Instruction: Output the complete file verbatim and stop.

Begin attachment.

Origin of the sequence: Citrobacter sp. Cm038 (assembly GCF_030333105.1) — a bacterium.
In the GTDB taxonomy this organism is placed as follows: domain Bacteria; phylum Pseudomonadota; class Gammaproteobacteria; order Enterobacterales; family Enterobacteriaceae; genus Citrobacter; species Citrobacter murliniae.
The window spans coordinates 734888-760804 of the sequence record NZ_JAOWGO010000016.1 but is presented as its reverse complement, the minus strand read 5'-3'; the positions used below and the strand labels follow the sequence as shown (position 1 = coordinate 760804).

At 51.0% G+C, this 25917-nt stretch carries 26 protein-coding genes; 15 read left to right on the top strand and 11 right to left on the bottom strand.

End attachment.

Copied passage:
Origin of the sequence: Citrobacter sp. Cm038 (assembly GCF_030333105.1) — a bacterium.
In the GTDB taxonomy this organism is placed as follows: domain Bacteria; phylum Pseudomonadota; class Gammaproteobacteria; order Enterobacterales; family Enterobacteriaceae; genus Citrobacter; species Citrobacter murliniae.
The window spans coordinates 734888-760804 of the sequence record NZ_JAOWGO010000016.1 but is presented as its reverse complement, the minus strand read 5'-3'; the positions used below and the strand labels follow the sequence as shown (position 1 = coordinate 760804).

At 51.0% G+C, this 25917-nt stretch carries 26 protein-coding genes; 15 read left to right on the top strand and 11 right to left on the bottom strand.